I want to qualify that because this is powerful. This is why Field Agent has been my number one recommended tool to use in this process is because of that specifically. When we look at the product market fit or when we look at the two things together, we want to know that people are going to buy. Not that they like your stuff, but they will buy. Kids in their home of the right age buy products from them all the time. Then we can clearly know that they’re the right audience for you because it is possible for them to shift their dollars to your brand. That’s what we want to know, “Will they do that?”Having your phone gives you the mobility to engage. Click To Tweet
This is so essential in the process. A lot of the tools that Rick was referring to that are out on the market, and he’s being nice about it, these are registered people who make their money by responding to these. Not that there’s anything wrong with compensating people for participating in focus groups and everything, but when it’s their profession and then they’re not a match, they’re giving you information back so that they can get their money, their points, their discount, or whatever it is that they’re doing. They’re not providing you with valuable information that you should be basing potentially hundreds of thousands of dollars of future product development and inventory on. That’s why it’s so critical that we listen to what Rick is saying here because this is what makes Field Agent very different.
You touched on something interesting, Rick. The screener, which I’ve talked to some of my clients about, is so critical but most of the time when we’re doing a quan survey, they self-report it. Like your example, “I buy organic food. I do but I don’t actually,” which doesn’t help you when your products are on the shelf. We don’t have to clean out respondents. I’ve talked to my clients about how when we look at your quantity data, we got to clean some of them out because it’s not real responses. With your program and your panel, you’re getting actual real responses that are direct to the product. How big is your panel? Talk to me about who’s on your panel and what pool do we have to choose from?
In the United States of about 1.2 million people, we probably have a couple hundred thousand that are truly active. What we don’t do from a panel perspective, we’re not paying people to keep them active. We’re not cranking through that and the second thing is we get about 4,000 or 5,000 organic downloads a week. These are individuals that have heard about our app and what we do. We were constantly getting freshness coming in. We’re also in eight other countries and a couple of other languages. Think about North America, Canada, Mexico and the US. We tell people that we’ll never be a representative sample because not everyone has smartphones but because of the size we had.
If you look at our demographics, we would argue that we do scale nationally a great national representation. For many people that are looking for everyday individuals that are engaging, you may or may not be surprised how many mothers that we have. We have Hispanic people that are visiting bodegas every single day that are engaging in. When you look at 20,000 people that are Hispanic, you look at the hundreds of thousands of moms that we have and you go through this, you realize it is a good national sample.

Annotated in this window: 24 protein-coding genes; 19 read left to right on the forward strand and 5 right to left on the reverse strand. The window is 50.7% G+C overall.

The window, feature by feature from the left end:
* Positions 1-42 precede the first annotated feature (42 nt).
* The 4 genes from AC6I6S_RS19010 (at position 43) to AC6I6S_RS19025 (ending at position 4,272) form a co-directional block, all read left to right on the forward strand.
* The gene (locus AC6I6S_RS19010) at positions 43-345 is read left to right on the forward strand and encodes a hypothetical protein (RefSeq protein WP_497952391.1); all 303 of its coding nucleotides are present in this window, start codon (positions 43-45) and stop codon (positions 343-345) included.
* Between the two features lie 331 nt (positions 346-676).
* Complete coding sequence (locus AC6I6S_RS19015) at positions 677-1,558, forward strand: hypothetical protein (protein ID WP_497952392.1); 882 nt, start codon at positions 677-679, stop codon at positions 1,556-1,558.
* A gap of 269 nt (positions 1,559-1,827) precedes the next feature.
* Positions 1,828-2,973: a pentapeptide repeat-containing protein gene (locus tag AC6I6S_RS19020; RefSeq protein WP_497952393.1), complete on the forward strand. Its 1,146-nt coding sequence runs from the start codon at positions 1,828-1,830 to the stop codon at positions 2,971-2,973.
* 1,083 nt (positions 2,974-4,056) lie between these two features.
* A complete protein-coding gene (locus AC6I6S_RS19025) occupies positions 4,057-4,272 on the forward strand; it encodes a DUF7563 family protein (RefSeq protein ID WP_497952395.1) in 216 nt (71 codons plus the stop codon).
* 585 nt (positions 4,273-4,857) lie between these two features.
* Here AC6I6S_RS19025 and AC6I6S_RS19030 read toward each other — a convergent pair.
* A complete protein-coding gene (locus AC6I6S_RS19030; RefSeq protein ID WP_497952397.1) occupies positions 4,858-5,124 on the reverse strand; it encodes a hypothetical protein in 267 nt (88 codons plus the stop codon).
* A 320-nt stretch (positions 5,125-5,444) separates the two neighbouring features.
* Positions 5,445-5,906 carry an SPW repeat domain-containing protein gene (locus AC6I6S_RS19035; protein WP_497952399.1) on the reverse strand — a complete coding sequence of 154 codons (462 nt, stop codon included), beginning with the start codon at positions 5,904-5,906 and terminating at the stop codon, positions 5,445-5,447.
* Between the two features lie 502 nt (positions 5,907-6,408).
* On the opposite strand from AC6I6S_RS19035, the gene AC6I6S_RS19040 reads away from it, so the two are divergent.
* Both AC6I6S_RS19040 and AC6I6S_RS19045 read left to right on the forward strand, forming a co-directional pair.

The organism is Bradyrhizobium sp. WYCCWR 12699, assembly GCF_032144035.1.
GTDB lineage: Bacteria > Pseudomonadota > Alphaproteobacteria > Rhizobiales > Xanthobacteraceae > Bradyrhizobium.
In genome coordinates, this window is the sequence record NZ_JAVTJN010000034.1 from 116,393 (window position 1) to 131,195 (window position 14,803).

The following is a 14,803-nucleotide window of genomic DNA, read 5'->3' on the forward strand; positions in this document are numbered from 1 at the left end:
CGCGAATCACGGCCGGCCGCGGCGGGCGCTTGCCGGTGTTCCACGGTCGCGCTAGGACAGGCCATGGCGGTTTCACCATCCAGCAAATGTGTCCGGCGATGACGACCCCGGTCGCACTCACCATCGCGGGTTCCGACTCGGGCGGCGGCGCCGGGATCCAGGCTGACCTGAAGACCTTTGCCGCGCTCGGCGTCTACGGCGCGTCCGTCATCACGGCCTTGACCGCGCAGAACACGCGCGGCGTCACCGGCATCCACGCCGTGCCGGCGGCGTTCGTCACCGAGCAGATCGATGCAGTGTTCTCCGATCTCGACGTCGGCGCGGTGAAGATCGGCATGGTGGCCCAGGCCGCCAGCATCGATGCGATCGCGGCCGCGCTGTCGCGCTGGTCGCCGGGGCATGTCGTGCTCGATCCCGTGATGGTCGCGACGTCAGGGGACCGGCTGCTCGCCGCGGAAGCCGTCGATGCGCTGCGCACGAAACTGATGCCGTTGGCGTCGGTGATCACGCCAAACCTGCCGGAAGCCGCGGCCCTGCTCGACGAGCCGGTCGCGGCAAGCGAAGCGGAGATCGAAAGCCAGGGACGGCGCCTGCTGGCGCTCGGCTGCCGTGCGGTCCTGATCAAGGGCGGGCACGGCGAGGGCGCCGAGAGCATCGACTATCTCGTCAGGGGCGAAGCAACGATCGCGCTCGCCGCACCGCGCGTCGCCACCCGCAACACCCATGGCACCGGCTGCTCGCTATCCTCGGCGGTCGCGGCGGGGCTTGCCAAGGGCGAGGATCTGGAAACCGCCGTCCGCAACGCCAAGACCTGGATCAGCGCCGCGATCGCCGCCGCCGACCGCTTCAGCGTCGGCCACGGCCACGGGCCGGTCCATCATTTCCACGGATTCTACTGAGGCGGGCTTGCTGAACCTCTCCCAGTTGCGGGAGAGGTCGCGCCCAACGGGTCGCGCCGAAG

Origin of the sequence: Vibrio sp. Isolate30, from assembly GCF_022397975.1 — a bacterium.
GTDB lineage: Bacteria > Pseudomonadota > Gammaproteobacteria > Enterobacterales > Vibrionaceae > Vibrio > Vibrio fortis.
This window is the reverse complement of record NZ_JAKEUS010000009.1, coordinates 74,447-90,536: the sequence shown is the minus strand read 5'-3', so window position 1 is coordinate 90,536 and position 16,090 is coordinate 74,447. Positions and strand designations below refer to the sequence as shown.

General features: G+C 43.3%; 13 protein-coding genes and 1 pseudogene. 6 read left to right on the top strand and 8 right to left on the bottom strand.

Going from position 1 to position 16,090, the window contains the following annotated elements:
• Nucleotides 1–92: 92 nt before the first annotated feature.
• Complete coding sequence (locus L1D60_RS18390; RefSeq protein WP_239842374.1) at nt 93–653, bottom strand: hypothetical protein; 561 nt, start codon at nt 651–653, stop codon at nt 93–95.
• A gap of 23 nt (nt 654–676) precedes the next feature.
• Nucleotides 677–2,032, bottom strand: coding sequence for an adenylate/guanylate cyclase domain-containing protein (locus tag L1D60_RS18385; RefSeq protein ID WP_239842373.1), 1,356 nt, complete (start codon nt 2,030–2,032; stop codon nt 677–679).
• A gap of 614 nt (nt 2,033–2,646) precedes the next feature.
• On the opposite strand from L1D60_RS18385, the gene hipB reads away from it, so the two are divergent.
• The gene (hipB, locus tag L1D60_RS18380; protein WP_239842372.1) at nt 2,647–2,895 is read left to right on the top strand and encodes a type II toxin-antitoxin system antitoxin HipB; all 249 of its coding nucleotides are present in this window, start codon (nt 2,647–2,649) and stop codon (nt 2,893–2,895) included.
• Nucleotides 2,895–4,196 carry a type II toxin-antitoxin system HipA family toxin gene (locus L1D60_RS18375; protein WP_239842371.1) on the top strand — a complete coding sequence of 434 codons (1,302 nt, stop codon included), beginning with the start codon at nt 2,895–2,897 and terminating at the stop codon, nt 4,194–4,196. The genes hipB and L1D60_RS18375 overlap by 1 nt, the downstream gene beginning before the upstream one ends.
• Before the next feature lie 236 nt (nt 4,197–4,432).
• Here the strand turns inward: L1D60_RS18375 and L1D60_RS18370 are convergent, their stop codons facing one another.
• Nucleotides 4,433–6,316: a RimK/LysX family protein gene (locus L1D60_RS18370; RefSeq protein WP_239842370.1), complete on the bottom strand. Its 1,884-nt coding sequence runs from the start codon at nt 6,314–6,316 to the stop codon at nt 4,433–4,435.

I’ve talked on some of my other videos about defining who your market is and going direct and learning exactly who. A lot of the people who are creating their products with us are working to define those. We have the sense and we can go directly to you and go, “This is exactly who we want to talk to, who was listening and who will be learning about,” which is great because we focus in. Sometimes representation is not necessarily what we need. We need to learn about moms with two-year-olds, living in warmer climates or whatever it is. You have a vast panel and it’s with the phone so anyone can download this app.
We do not dip below eighteen for a multitude of reasons. For data to engage with kids, we have moms or parents that engage their children for some pieces, but we do try to stay at eighteen.
We’re eighteen and up but we could potentially get some kid between research through moms and dads. We have a big group and they need a cell phone. Is it just on the cell phone or is there another way to access?
Any type of smart device. They can use the iPad. We choose not to go down to the computer out for a multitude of reasons. For us, it is that mobility of having your phone so that I can engage. If you try this product out in your garage and you don’t have a computer, you can’t do it.
You’ve touched on that methodology. It sounds like an in-home use test. I refer to it in some of my other videos. That’s one of the methodologies you can handle. That’s just over you to correct me or redirect on how you handle it, but we tell people to buy the product or maybe when they already have, they bring it home. What can they do with your app while they’re experiencing it at home?